The important thing with synchronicity is that these occurrences are not planned and are connected by personal meaning. With the idea of creative tension these ‘occurrences’ which were supposed to occur to help us reach our vision were treated as being planned for by a clear enough vision and connected to that vision, not by meaning but by result. Creative tension is treated as a tool for strategy and simply cannot live up to the expectations of what that tool was supposed to do. If creative tension does exist and I believe it does as synchronicity, it fits best as helping us recognize emergent opportunities and is more connected to day to day intentions than vision.

Causality. In the past posts I distinguish between cause and influence as it relates to human behavior. For me there is one cause and multiple influences of human behavior. I land on transformative causality; our interactions cause our behavior. This cause is founded on the theories of social construction and as such my perspective on the cause of human behavior is an ideology, not a fact. Your thinking may be founded on a different ideology.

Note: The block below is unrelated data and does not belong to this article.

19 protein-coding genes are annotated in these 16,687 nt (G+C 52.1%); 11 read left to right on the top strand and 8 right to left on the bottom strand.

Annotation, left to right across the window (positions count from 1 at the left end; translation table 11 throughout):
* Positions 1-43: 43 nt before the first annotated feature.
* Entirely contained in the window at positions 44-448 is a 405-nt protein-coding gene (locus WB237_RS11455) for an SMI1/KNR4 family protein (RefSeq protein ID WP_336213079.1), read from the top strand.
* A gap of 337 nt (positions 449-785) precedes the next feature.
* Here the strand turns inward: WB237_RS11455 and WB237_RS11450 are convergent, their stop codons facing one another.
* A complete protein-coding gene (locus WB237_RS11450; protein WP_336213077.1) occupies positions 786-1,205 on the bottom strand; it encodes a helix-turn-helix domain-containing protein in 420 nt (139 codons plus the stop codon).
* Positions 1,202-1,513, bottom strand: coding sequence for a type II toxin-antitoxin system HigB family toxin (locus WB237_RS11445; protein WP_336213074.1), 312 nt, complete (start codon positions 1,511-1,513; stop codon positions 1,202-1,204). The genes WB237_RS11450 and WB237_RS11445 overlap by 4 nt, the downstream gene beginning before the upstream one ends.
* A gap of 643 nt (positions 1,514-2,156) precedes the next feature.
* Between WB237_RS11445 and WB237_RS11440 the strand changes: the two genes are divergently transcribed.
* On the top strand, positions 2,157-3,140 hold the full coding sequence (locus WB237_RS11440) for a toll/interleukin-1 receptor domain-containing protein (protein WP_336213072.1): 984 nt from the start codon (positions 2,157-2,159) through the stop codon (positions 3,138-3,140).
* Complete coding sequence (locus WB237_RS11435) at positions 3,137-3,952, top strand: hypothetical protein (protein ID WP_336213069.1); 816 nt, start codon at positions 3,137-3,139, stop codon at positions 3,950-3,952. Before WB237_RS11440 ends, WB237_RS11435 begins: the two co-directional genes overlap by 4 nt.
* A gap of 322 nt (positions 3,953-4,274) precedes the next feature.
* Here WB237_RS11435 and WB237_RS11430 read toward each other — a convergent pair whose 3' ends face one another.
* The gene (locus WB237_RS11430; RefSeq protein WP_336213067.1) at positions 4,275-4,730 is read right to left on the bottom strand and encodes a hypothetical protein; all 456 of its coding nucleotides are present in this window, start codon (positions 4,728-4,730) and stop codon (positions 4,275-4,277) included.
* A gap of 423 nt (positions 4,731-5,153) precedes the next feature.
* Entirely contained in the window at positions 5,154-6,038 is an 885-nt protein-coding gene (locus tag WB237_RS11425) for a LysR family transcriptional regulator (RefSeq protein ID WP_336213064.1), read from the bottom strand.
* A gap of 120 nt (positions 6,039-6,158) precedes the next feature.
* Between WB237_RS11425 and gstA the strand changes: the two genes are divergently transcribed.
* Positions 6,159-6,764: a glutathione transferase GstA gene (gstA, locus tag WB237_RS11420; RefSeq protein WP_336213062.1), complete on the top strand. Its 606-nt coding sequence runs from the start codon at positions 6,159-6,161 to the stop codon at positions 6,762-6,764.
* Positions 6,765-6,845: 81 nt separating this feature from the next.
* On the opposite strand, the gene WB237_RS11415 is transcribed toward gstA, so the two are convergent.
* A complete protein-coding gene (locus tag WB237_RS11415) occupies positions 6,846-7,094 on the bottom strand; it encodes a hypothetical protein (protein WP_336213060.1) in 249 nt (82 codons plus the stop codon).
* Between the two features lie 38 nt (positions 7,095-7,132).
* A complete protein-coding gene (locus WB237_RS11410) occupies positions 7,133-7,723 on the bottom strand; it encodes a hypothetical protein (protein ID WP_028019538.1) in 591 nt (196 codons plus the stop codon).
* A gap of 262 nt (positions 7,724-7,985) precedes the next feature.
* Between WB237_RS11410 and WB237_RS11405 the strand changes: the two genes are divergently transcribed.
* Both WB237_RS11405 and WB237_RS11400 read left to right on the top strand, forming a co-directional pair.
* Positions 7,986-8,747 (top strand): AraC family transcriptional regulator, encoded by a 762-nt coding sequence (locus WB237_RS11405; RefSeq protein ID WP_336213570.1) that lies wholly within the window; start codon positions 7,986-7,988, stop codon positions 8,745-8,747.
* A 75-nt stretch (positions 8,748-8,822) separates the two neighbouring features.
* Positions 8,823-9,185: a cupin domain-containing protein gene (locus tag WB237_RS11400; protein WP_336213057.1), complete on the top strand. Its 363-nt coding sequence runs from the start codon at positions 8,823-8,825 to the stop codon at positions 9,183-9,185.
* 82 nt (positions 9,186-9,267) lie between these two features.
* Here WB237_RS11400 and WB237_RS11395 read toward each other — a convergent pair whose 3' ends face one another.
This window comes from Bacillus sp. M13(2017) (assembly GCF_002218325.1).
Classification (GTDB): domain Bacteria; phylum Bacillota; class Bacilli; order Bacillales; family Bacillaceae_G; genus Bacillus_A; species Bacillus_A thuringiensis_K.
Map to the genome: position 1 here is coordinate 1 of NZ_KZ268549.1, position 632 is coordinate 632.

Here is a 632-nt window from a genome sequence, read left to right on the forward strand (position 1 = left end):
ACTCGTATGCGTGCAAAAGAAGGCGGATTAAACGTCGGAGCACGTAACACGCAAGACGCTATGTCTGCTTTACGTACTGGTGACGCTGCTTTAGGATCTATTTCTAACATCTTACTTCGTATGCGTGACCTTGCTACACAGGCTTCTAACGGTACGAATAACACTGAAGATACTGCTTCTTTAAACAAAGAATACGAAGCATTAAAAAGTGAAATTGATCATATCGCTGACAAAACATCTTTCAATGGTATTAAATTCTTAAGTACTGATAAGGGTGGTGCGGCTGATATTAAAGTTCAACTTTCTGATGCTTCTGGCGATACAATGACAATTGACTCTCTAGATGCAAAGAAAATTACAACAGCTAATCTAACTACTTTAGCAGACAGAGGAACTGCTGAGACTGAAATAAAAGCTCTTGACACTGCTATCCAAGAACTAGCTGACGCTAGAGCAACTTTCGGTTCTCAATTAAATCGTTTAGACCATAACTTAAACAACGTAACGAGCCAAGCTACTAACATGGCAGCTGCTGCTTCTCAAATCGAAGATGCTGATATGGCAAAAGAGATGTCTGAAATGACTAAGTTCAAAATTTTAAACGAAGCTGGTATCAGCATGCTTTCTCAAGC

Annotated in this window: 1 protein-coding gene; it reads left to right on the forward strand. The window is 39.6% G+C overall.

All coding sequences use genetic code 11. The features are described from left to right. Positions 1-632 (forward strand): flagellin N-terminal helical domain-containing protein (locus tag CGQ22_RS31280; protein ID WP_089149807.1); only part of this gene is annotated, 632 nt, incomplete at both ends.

Nevertheless, while I land on transformative as the cause of human behavior I do not discount the significance of the INFLUENCE other types of causality have on human behavior. Systems and structures (formative causality) and choice (rational causality) have dramatic influence on our behavior and it is important to pay attention to these influences.

What is important to me in this area is how you think human behavior is caused will be a major contributor to what you do with the power you have to affect behavior. Since the typical way of understanding strategy is based on formative causality, leaders use their power primarily to design systems and structures that are supposed to cause behavior for the rest of the organization.

If individual choice (rational causality) is the cause of behavior then leaders will primarily use their power to communicate the logic and rational reasons for their decisions regarding strategy. It would be assumed these reasons will be effective enough so others get on board and choose to act to support that strategy.

If interaction (transformational causality) is the cause of behavior then leaders use their power to initiate as many interactions as possible with people to discuss strategy and stay open to the responses they get which may produce adaptations to that strategy.

Certainly all of the above need to be done. The question is where do you want your primary focus to be and why? Currenly there is very little thought or interaction about this. We default to formative causality since that is how we typically understand organizations. OUCH!

Comment and discussion points for this post:

  1. Are there other concepts, words, perspectives that have been in the previous posts on strategy you would like to question, disagree with, ask for further explanation?
  2. Do these posts on strategy resonate with your actual experience of strategy in your organization?